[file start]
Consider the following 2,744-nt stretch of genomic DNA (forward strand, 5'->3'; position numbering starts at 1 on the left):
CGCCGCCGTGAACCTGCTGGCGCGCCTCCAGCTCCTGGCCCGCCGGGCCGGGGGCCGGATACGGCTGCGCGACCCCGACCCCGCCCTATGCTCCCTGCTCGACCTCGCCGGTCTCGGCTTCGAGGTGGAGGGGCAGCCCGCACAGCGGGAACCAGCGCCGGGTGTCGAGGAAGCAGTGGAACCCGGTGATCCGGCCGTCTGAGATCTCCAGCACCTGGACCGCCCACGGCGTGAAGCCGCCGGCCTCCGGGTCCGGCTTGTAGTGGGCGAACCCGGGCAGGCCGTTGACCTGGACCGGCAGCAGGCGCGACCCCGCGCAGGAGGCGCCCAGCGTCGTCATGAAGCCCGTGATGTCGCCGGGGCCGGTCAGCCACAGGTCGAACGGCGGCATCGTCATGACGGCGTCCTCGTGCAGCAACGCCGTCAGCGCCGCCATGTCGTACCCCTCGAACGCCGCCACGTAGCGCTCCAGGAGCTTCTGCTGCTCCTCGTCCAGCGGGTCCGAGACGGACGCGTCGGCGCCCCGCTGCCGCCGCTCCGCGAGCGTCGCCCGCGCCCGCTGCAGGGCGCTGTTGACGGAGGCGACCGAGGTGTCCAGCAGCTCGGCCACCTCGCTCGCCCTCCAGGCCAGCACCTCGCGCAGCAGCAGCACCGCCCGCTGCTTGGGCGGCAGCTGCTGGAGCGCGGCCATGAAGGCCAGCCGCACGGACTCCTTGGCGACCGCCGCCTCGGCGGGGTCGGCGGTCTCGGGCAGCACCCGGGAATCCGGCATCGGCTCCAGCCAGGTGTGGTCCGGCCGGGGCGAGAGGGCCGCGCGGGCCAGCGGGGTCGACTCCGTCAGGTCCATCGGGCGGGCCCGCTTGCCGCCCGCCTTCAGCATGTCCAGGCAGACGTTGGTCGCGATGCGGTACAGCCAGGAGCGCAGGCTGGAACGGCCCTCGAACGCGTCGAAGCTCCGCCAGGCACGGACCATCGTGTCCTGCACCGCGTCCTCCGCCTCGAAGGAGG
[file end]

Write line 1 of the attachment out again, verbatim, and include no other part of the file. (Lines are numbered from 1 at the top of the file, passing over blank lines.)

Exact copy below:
Consider the following 2,744-nt stretch of genomic DNA (forward strand, 5'->3'; position numbering starts at 1 on the left):